Boeing Frontiers
November 2002 
Volume 01, Issue 07 
Top Stories Inside Quick Takes Site Tools
Brand Management

The company store grows up

Brand-recognition strategy leads the way


Becky Gabruk, manager of the Boeing Store in Seattle, has sold hats to Boeing retirees and “Pudgy Plane” stickers to airline pilots. Her customers have included flight crews on layover from nearby Sea-Tac Airport, tourists from across the United States and overseas, and Boeing employees shopping for Christmas presents. But there’s one customer who really stuck in her mind.

“A boy came into the store with his family,” she said. “He was about eight or nine years old. He walked in and looked around, and then stopped in front of me and said, ‘This is the coolest store I’ve ever been in!’”

“You couldn’t ask for a better endorsement that that,” said Fritz Johnston, who directs the Boeing merchandising program. “Kids are one of our target audiences. They’re the future engineers, scientists and pilots of the world.”

Good business

Catering to its smallest customers is one way the Boeing Store has changed over the past few years.

Boeing has operated company stores since at least the 1950s. Early stores were little more than convenience shops, offering aspirin, magazines and a small selection of logo souvenirs. There were efforts in the 1970s and again in the early 1990s to bring some consistency to the store programs, but at the time of the Boeing–McDonnell Douglas merger in 1997 most of the gift stores operated independently.

Boeing outsourced all company gift stores to a single vendor a year after the merger, bringing consistency to merchandise design and store operations. Then in 2001 the merchandising program returned to Boeing ownership with a new name and brand: The Boeing Store.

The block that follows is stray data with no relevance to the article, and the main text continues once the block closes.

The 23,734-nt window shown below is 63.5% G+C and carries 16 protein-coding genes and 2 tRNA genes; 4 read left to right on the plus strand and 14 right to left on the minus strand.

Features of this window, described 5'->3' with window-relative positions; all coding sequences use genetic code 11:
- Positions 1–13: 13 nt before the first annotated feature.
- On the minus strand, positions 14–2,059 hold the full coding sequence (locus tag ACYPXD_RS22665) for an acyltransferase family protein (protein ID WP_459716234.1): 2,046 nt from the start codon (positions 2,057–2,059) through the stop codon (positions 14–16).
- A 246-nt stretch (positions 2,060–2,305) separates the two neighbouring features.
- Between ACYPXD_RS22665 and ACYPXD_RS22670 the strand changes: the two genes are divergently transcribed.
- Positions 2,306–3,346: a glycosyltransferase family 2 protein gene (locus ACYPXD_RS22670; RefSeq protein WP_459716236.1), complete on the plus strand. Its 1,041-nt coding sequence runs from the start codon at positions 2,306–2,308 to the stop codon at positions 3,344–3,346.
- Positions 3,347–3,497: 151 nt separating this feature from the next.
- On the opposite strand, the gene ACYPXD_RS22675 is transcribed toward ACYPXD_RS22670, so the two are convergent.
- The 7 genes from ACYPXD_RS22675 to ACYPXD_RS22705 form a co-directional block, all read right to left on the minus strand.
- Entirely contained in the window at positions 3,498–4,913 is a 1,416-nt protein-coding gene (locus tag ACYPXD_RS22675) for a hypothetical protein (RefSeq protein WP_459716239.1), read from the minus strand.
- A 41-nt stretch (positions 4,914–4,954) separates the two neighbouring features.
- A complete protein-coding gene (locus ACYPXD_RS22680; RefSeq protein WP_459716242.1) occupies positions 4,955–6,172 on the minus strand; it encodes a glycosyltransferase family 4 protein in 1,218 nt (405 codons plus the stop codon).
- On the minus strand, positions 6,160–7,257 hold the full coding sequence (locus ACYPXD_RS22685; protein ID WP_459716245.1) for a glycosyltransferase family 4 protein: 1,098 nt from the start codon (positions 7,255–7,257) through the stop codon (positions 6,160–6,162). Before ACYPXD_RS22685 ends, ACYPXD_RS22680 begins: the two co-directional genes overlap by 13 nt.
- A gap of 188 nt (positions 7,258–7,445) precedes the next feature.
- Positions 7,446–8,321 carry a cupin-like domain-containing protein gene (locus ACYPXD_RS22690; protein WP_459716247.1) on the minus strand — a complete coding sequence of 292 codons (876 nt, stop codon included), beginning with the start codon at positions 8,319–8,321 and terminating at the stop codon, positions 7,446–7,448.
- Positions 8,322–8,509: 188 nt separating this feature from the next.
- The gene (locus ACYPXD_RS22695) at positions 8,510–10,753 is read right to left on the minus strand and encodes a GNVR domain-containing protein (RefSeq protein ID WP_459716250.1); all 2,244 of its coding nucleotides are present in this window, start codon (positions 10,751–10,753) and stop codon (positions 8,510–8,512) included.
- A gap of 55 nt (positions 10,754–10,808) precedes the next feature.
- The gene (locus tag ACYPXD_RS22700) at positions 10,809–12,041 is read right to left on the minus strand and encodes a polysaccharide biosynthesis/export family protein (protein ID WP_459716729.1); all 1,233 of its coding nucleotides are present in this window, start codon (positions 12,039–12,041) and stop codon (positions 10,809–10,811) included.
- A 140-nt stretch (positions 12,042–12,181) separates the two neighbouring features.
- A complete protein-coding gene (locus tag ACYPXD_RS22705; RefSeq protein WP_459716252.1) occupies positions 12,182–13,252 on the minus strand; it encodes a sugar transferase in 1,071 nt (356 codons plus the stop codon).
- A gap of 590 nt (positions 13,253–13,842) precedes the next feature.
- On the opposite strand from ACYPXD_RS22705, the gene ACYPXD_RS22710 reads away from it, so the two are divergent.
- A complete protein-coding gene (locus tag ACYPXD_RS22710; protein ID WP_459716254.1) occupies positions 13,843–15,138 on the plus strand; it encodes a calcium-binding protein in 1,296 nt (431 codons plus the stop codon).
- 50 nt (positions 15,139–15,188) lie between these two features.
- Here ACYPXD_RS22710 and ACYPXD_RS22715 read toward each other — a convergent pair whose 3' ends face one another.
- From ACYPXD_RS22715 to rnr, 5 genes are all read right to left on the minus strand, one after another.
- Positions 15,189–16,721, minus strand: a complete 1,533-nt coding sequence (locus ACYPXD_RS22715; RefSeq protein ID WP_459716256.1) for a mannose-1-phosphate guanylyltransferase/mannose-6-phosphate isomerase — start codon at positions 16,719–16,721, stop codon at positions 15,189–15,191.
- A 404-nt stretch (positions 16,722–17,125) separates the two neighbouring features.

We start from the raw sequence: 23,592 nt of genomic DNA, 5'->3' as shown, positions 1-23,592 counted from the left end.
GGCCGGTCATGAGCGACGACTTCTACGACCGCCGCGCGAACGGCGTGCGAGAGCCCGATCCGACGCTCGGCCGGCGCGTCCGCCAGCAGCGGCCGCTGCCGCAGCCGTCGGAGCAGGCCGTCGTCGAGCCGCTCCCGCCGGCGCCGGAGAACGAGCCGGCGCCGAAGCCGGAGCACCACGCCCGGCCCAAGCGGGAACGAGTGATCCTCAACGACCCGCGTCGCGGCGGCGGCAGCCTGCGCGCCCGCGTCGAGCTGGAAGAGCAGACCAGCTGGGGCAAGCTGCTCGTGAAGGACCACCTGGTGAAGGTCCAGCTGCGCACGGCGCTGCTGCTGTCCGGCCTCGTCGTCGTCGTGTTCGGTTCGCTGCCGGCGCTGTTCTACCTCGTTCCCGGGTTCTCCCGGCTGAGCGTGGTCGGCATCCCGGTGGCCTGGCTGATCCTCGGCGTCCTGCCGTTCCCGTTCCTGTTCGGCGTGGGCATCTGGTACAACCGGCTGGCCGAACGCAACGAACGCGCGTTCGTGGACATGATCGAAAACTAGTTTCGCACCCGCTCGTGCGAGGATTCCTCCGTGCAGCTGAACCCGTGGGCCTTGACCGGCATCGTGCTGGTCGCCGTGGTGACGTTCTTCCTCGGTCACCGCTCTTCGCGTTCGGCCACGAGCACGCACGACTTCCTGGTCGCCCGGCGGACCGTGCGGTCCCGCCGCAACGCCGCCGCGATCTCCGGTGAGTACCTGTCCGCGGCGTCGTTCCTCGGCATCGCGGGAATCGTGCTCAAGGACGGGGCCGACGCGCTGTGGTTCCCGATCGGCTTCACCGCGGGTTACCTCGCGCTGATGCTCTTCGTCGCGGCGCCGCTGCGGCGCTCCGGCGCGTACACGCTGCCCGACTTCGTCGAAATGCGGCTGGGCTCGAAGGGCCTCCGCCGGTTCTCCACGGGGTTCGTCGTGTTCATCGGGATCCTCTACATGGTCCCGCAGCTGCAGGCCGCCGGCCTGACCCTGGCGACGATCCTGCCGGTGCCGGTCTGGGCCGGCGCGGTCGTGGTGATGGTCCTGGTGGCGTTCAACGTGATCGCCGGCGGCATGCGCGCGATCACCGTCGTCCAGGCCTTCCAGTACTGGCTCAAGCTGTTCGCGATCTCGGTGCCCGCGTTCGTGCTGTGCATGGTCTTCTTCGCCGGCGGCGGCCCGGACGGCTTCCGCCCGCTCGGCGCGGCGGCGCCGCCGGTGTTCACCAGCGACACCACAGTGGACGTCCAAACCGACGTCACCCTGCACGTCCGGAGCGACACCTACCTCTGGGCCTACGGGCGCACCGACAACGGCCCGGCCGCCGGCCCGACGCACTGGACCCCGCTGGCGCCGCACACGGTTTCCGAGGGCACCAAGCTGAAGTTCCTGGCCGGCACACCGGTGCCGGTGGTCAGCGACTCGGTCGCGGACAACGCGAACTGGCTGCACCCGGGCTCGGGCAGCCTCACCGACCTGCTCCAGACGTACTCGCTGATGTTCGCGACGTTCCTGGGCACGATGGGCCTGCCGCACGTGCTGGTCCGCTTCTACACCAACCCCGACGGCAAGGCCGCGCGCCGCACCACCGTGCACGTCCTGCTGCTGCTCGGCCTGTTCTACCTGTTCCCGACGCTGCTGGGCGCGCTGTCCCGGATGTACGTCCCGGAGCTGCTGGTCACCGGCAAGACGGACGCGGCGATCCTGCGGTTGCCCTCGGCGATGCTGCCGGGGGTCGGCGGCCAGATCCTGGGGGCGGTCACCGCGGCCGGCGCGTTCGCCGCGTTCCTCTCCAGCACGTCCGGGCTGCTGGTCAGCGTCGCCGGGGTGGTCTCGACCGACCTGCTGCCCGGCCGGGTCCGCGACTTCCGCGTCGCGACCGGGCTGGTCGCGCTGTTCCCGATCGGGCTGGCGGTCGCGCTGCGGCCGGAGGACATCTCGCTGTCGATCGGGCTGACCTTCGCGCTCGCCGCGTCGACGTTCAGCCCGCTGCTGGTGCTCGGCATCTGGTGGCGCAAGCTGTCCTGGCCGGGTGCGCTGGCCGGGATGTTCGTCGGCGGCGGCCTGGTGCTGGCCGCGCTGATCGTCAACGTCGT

The 15 retail stores and e-commerce site ( are now managed by Boeing Stores Inc., a subsidiary that reports to Communications. The reporting structure aligns the merchandising program with other efforts to strengthen the Boeing brand, including the advertising, brand management and sponsorship programs.

The stores are not just a convenient way for Boeing employees, families and fans to share their enthusiasm for Boeing; they are also good business. Brand management consultants recognize that a strong merchandising program helps to protect company trademarks and expand brand recognition.

Reaching out

Boeing maintains a high degree of control over the merchandising program to ensure that products carrying the Boeing name reflect the quality and innovation for which the company is known. The Boeing Store team of retail and design specialists plans merchandise selections on a seasonal basis, and graphic designers inside the company develop original artwork and decorations for each item.

The team also takes regional interests into consideration when planning merchandise lines. Southern California stores carry a predominance of merchandise featuring space programs, Pacific Northwest stores emphasize commercial aircraft, and St. Louis stores emphasize defense products.

Up to 1,000 different items are offered in each of the Boeing Store retail locations at any time, including custom-designed apparel, jewelry, travel accessories, collectibles, and educational toys and books. For collectors, the Boeing Store offers more than 50 aircraft models, ranging from $15 snap-together kits to handcrafted executive-quality models that run upwards of $400.

Value is important, but it’s only one part of the store’s appeal. “You don’t go into the Boeing Store for a sweatshirt just because it’s a good buy. You go because you’re intrigued by the Boeing brand. People want to own a piece of the legend,” Johnston said.

As the Boeing Store expands its scope beyond “the company store,” the team is reaching out to customers around the world. Boeing launched in 1999, and it now carries more than 500 items and provides 24-hour customer service.

The Boeing Store team is identifying opportunities to reach additional customers. “One new line of business we started this summer is selling Boeing merchandise at air shows,” said Mike Wasch, senior manager of Boeing Stores Inc. “We partnered with Jeppesen at AirVenture in Oshkosh, Wis.; we had a spot at Seafair in Seattle; and we had a pavilion at the Chicago Air and Water Show.

“These three shows alone got the Boeing name and Boeing Store merchandise in front of over 2.75 million new potential customers within the space of one month.”


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